What is not clear to me is why shortening the butt-stock of a rifle without shortening the barrel would make a SBR. I thought there were two major factors in determining a non-NFA rifle. The length of the barrel and the overall length of the firearm. I can see that removing the butt-stock and reducing the overall length of the firearm determines the firearm is no longer a non-NFA rifle but how does this make it a SBR since the barrel is still more than 16 inches long? Is this just a matter of semantics? It would seem to be legally relevant.
     
  6. rdhood

    rdhood Member

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    I dont think i would do that to a cx4, but you might try something like that with a hi point 995 and an ATI stock
     
  7. Coronach

    Coronach Moderator Emeritus

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    If you want to do that, it's fine with me, it's your gun. You're not chopping up a piece of history. You're turning a fun little current-production carbine into something that...I dunno. Seems kinda pointless. But there's no law that states that everything must have a point.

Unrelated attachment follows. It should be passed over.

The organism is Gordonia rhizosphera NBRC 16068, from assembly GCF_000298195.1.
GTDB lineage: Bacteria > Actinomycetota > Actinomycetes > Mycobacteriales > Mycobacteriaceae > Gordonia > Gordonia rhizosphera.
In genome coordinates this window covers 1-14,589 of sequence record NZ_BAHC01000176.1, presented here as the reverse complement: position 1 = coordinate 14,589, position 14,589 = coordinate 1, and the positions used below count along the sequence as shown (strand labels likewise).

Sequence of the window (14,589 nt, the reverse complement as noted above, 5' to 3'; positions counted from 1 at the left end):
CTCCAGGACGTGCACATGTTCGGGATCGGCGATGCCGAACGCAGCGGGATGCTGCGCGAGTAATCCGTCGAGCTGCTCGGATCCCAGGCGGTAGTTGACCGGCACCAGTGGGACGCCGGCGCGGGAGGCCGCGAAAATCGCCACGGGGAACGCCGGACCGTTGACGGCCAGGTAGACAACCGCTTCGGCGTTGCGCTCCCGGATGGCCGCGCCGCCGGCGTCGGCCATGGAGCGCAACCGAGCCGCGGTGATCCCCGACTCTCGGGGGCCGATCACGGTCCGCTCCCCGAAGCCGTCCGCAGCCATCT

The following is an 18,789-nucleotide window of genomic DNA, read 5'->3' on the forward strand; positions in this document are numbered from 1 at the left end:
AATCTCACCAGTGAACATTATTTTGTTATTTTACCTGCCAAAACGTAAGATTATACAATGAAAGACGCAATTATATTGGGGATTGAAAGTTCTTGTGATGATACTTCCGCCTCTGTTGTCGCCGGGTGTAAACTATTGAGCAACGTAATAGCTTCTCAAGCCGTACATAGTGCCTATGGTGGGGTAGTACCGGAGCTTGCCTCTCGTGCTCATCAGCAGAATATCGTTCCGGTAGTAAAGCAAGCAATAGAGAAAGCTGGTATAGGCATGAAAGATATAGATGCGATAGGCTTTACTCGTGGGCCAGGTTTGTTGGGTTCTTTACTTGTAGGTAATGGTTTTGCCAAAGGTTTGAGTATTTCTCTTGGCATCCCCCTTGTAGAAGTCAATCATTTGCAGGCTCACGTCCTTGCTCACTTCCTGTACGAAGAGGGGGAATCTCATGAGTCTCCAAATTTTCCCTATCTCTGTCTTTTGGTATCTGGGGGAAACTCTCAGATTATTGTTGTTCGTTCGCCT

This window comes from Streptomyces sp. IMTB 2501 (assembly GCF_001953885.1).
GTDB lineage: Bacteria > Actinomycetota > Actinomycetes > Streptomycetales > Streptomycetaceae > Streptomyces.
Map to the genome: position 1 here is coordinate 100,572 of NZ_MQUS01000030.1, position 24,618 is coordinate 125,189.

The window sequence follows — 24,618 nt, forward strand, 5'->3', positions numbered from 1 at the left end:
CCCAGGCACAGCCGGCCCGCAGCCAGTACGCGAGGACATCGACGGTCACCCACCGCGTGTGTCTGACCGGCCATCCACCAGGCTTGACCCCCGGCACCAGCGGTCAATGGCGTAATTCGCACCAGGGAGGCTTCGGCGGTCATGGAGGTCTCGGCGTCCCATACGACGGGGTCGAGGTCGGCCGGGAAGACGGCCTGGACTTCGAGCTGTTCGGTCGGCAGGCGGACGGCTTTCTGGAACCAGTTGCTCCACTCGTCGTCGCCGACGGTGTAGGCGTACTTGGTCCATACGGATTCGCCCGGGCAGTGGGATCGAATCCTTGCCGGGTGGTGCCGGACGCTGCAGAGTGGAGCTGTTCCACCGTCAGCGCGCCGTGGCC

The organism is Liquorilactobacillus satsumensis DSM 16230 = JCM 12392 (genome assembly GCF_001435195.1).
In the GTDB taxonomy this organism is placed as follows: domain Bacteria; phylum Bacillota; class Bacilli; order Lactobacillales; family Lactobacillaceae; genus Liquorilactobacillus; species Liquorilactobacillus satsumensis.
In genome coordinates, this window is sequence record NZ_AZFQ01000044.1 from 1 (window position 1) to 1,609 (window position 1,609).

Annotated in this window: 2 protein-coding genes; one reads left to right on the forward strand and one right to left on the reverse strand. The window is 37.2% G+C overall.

Mike
     
  8. CypherNinja

    CypherNinja Member

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    The correct answer is the BATFE's "once a rifle, always a rifle" rule.

    If the firearm was originally made in the configuration you are proposing, it would be a legal pistol. HOWEVER, since the firearm was originally made as a rifle, it is now ALWAYS a rifle, and will ALWAYS be subject to the length requirements.
     
  9. Quiet

    Quiet Member

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    "once a rifle, always a rifle" rule
    Rifle with barrel length shorter than 16" = SBR
    Rifle with overall length shorter than 26" = SBR
     
  10. OMGWTFBBQ

    OMGWTFBBQ Member

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    Neither here nor there.